that people have substantial difficulties in specifying what it is ... that would help them to realise their goals, only considering specified search as the basis for IR models and techniques, is clearly inadequate, and inappropriate ” Nicholas Belkin, “Some (what) Grand Challenges for Information Retrieval” (2008) ( http://www.asiaa.sinica.edu.tw/~ccchiang/GILIS/LIS/p47-belkin.pdf ) Even “information retrieval” people recognise that search can’t do it alone.
search + samples = instant
context This is work by Tim Sherratt - adding a box of random samples from the collection images, provides a rich, evocative impression of the diversity of the collection. A small (but useful) sense of what’s in there provides useful context for a search.
This LOC example provides samples
of content from “100 years ago today” - again effectively a random core sample of the collection, but far more generous than a blank search box, and immediately evocative.
This search on the Australian
War Memorial collection provides informative facets - but only after the search! Until I search, I have no idea that the collection includes, Art, Film, Heraldry etc.; but these facets reveal collection structure as well as distribution.
These are “browse” facets from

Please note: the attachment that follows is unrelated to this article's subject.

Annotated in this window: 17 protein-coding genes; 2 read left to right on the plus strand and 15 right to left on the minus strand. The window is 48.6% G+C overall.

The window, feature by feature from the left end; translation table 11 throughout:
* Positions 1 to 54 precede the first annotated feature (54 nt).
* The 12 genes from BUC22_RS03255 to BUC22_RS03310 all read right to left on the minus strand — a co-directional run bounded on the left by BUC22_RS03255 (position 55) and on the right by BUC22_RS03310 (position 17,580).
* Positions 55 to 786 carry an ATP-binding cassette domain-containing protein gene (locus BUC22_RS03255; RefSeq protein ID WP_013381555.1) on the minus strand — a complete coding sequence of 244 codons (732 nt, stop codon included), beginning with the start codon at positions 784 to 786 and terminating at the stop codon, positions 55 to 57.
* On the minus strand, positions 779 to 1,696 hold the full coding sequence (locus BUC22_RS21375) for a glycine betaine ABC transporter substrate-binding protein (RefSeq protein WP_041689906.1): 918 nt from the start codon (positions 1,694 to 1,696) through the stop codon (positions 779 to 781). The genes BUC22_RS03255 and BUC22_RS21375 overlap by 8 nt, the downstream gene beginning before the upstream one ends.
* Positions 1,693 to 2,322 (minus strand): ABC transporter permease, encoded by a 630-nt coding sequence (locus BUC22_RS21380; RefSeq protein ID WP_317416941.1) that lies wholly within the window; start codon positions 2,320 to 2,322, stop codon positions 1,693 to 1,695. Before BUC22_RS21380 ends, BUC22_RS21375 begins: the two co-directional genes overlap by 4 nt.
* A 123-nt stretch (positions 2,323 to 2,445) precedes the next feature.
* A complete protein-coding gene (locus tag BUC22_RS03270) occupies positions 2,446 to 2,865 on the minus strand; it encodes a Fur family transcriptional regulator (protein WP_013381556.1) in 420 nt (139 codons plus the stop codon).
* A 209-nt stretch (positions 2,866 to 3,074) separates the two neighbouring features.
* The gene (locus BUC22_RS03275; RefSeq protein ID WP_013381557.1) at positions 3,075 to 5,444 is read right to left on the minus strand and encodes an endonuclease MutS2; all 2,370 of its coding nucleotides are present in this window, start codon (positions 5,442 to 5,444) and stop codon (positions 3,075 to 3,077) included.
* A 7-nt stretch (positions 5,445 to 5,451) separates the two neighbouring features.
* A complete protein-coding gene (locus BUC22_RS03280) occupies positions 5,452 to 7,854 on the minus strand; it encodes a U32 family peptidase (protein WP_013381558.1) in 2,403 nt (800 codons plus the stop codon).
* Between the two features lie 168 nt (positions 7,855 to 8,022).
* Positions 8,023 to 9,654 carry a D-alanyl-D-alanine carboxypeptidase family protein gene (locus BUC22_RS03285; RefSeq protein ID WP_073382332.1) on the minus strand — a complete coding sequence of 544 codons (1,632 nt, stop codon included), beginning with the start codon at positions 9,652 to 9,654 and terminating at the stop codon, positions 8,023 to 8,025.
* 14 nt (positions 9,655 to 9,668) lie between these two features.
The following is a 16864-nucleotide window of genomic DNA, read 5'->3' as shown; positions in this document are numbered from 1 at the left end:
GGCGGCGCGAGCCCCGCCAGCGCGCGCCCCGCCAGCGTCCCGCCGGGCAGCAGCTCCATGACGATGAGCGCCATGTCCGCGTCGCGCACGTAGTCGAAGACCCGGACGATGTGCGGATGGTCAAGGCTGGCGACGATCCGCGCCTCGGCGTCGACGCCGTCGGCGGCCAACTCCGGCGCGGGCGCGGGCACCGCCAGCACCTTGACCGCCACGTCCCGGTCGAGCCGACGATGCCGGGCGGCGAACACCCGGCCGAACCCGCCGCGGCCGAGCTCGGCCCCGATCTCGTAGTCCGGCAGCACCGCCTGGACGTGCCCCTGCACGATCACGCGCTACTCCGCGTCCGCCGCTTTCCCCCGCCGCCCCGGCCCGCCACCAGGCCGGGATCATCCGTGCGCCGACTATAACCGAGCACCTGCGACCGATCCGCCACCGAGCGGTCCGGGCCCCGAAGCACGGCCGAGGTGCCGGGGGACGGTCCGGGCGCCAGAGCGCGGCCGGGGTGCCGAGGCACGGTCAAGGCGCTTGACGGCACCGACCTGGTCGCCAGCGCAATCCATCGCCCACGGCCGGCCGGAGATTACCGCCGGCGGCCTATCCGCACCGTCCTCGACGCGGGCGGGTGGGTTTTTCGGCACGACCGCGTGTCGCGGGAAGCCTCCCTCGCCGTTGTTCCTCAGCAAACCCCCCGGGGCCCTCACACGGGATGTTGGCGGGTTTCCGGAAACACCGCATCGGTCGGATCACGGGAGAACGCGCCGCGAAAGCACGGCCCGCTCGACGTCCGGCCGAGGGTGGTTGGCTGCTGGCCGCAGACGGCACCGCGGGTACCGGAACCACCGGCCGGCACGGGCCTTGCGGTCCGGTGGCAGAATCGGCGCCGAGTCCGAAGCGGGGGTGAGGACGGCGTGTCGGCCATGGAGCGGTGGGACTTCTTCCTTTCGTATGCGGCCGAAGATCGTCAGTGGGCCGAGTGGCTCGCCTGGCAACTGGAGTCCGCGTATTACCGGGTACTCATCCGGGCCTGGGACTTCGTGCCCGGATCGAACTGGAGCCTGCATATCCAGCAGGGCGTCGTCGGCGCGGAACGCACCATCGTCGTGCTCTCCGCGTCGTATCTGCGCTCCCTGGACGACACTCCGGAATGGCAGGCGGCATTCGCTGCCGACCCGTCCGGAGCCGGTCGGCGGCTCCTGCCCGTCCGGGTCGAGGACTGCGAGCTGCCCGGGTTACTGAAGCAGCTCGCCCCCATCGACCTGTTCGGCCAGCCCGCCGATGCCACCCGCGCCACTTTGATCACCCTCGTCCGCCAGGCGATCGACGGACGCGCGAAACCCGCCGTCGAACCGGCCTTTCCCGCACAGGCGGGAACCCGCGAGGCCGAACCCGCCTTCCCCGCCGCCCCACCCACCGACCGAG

the Art Gallery of New South Wales site. They combine sample images with collection structure and item counts - rich but compact cues for exploring the collection.
A new Generosity? Here, I
want to look at some more radical examples of generous interfaces - and there seem to be more and more appearing. NB this is not a comprehensive list (feel free to suggest good examples).
<ul><li>Mildenhall and AWW </li></ul><ul><li>immersive: “wall
of thumbnails” </li></ul><ul><li>immediate: link to rich content </li></ul><ul><li>exploratory </li></ul>These two projects share an approach that focuses on immersing the audience in evocative but structured collection material. In both cases the interface links to rich content, and it doesn’t assume a query, but encourages exploration.
<ul><li>linked content (mashup) </li></ul><ul><li>samples: partial
information invites exploration </li></ul><ul><li>implicit relationships </li></ul>History Wall Tim Sherratt’s History Wall takes a slightly different approach: “wall of thumbnails” again, but here combined from multiple sources, to create implicit relationships between items. Note that providing samples or excerpts really invites exploration - we want to complete the story, join the pieces.